Thanks for the inspiring, thoughtful, and very truthful article. I am wrapping up a month of blog postings about Risky Programming (particularly related to children's theater programming) and this was a nice clincher.

Seriously, if we could all find, use, and illustrate a new language for success, we might see more funding (maybe?) and more risks taken programmatically in schools and on the stages. We can encourage imaginative thinking and possibly produce children that are creative, thoughtful problem solvers instead of champion test takers.

There is a place for quality art that fits into a curriculum or a piece backed by a popular book, but it angers me and discourages me that I continually run into folks who "have to" program with this in mind for a variety of reasons. I know there are many programmers that want to take risks but to your point, feel bound by an "all or nothing" means of defining and measuring success, especially since we rely on government funding. I often think too that foundations with their constant evaluations place too much emphasis on surface findings.

I was just saying the other day regarding education for my son (now 3) that I want to find or set a new proverbial bar. If he won't get what I consider to be must-haves in school because the funding isn't there at any level, then I have to back up and find another way - grow new beans.

I totally agree! I am part of the Playback North America -- a newly-formed network currently with members from 50 Playback Theatre companies (and growing daily) from the US, Canada and Mexico. (More about Playback below.) We are seeking ways to describe and measure the profound impact of Playback Theatre, and will be very interested in the vocabulary and web tools you develop. If it's not too late, I hope you will include some Playback companies and audiences in your study. If interested, please contact Christopher@PlaybackNorthAmerica.net

Playback Theatre is an artistic practice of deep listening and embodied empathy, used in over 50 countries to build community and build understanding across differences. In a Playback performance, volunteers from the audience briefly describe important moments from their lives (often on a theme), and 4-6 actors instantly turn it into theatre using movement, music and dialogue. Audience members often cry, laugh, get new insights about their lives, and feel more connected to each other and to humanity.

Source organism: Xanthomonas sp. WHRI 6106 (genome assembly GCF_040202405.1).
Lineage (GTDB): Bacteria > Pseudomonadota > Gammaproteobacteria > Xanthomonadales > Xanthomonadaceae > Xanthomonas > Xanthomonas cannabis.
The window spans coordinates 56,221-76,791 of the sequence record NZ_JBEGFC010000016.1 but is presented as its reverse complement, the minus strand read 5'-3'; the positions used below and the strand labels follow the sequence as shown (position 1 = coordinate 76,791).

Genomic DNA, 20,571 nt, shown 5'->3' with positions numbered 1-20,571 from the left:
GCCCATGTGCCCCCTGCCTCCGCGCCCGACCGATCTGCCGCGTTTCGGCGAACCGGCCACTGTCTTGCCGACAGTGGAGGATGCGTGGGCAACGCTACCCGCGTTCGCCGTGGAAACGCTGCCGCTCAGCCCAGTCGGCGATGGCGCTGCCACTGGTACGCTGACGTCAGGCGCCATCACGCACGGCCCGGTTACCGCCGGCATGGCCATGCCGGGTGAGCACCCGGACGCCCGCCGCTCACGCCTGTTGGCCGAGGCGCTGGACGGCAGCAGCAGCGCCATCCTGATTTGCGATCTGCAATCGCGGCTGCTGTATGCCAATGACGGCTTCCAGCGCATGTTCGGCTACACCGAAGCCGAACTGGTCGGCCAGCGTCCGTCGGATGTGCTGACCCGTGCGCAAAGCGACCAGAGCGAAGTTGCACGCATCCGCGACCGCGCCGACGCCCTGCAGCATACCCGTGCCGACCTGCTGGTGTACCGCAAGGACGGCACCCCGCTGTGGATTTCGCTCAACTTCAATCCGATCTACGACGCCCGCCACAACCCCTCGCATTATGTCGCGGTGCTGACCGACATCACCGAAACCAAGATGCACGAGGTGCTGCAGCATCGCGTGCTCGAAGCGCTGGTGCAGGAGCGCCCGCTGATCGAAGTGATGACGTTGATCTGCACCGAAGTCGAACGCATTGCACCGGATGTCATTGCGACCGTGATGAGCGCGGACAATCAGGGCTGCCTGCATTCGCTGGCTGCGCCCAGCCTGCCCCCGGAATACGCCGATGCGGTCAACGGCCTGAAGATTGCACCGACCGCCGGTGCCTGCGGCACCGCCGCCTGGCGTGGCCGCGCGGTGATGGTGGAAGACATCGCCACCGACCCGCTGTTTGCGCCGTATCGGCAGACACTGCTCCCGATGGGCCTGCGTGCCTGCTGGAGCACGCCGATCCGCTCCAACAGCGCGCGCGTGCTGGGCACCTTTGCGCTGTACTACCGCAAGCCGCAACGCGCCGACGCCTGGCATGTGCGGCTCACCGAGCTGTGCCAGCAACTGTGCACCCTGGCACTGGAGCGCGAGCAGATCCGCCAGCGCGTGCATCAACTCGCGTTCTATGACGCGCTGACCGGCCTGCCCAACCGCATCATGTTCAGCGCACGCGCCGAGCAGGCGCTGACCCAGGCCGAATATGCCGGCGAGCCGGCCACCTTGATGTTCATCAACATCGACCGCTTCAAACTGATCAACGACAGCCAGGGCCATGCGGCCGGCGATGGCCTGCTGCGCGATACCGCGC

Firstly thank you very much for this great work for the art. I m an art lover and love folk and tradition. Actually there is no language to express the real beauty of art, but we all express it in a way that is our different language. As I feel that mostly performer who belongs to the rural areas they perform very much but they cant spread their art form to a wide areas or abroad firstly due to language and secondly due to the economy. As I belong to India from Bihar I know many artist who are outstanding but the most problem is to reaching to the real and true people is the meaningful thing. But they cant move from there places.In the whole year sometimes they perform their art and disappear like a rainy season toad.I m very happy to connect with you. I'll very glad to be a part of your mission which is for art only...thank you..


Thank you for writing about what we give up when we focus on economic impact.

WESTAF held a symposium to examine how to make the case for the arts beyond economic impact studies and included everyone from an expert in rhetoric to Stephen Tepper to an arts lobbyist. The proceedings are well worth reading.

To access them and more discussion from Diane Ragsdale and others, visit this robus post in the Advocacy section of the National Performing Arts Convention Website. http://www.performingartsconvention.com/advocacy/id=29